Our group expectations for the project

We are looking forward to learning more about the Royal Canadian Legion and how it supports the local community. Through our project, we hope to identify potential ways in which the Mt. Pleasant Legion can be better integrated into the local community, potentially by encouraging new community partnerships and relationships. Before proceeding, we will need to learn the extent of the Mt. Pleasant Legion’s involvement in the local food community, and if they have an interest in expanding their involvement. Our reasons for choosing this project came both from personal interests and wanting to explore the unknown. Many of us have never been to or heard of the Legions, which made us curious to learn more about this community and project. Overall, our goal is to develop a better understanding of the Vancouver food system through assessing the smaller scale Legion food system.

royal-canadian-legion-sign-mount-pleasant-vancouver-bc-canada-joe-foxPhoto credit: FineArtAmerica

Our project objectives and community organization

Legions are Canadian organizations that provide essential services to veterans, their families, and local communities, while commemorating the sacrifices men and women made for our country. Legions hold space for an aging community of members that are rich with stories of Vancouver and beyond. They maintain their site as a communal place where veterans, other members of the community, and visitors can gather, play social games, listen to live music, participate in meat draws, and connect with each other. The Legion supports youth, health, and education programs in the community as well as provides food vouchers to veterans and bursaries to students. This long-standing organization is an asset to the community for its diversity of services, its long legacy of support and for many other facets we have yet to discover. As such, it presents itself as a great starting point around which an asset based approach of community development can be formulated, focusing on the positive impacts of the Legion on the community and how these can be developed further.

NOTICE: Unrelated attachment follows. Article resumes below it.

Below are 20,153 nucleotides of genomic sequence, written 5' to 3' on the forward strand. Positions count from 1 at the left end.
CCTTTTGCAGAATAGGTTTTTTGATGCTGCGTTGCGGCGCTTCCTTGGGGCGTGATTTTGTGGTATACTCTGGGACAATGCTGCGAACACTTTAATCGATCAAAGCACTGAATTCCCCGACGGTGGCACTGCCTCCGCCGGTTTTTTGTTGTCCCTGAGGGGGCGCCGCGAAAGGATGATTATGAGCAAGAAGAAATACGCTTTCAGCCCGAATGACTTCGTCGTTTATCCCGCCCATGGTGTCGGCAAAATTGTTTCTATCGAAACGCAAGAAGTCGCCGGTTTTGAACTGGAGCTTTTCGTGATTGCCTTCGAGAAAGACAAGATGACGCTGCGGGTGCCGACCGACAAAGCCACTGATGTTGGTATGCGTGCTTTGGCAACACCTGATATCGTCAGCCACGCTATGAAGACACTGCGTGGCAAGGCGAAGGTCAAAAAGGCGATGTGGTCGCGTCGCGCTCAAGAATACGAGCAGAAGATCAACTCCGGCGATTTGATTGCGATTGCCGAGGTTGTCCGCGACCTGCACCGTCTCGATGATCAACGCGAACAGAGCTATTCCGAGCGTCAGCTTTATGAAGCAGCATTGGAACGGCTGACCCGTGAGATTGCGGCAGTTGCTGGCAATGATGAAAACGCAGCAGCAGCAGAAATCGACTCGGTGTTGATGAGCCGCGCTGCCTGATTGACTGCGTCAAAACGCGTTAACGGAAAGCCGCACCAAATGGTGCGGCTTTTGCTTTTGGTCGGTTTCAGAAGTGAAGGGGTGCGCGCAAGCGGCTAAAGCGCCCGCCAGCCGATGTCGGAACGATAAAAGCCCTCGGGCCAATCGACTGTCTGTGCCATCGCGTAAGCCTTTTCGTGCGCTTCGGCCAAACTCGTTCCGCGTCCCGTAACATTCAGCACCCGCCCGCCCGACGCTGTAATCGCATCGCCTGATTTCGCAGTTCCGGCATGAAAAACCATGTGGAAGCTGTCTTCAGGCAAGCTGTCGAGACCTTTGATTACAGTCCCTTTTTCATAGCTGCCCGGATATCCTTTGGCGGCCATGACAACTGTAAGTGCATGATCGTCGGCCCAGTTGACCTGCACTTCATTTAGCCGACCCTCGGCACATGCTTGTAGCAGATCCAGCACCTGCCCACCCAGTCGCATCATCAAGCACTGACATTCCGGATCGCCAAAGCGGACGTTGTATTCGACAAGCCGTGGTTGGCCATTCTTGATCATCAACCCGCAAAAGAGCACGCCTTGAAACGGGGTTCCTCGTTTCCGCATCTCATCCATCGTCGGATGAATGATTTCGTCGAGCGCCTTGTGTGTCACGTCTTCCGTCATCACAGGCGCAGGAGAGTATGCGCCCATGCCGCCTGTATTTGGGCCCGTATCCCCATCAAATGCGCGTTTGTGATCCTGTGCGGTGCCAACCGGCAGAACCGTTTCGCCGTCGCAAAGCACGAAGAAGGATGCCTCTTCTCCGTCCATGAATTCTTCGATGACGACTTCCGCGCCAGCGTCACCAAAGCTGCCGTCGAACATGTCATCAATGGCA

tspa_0004302fPhoto credit:  Toronto Public Library

As LFS students hoping to increase food assets in the Mount Pleasant community, we aim to assess the state of the Legion’s food system and understand what the needs of its stakeholders are. Through site visits and interviews, questions concerning kitchen capacity, kitchen use, and the existence of on-site food services will be addressed. This research falls in line with the city of Vancouver’s goal to improve people’s access to healthy, adequate, and culturally appropriate food. Unfortunately, certain demographics experience disproportionately higher food insecurity compared to others, and therefore cannot access the food they require. This is why we will critically analyze existing infrastructure and community stakeholder needs with a food justice perspective, with the goal of making the food assets currently found at the Legion more accessible to the community. If the Legion does have an underused kitchen, we aim to identify potential uses for the facilities and to optimize and expand community services in line with the wishes of the branch.  If the Mt. Pleasant Legion does not have a kitchen for us focus on, we will shift our attention to the communal space and food assets available, and how we can promote the Legion’s current services to potentially build more community.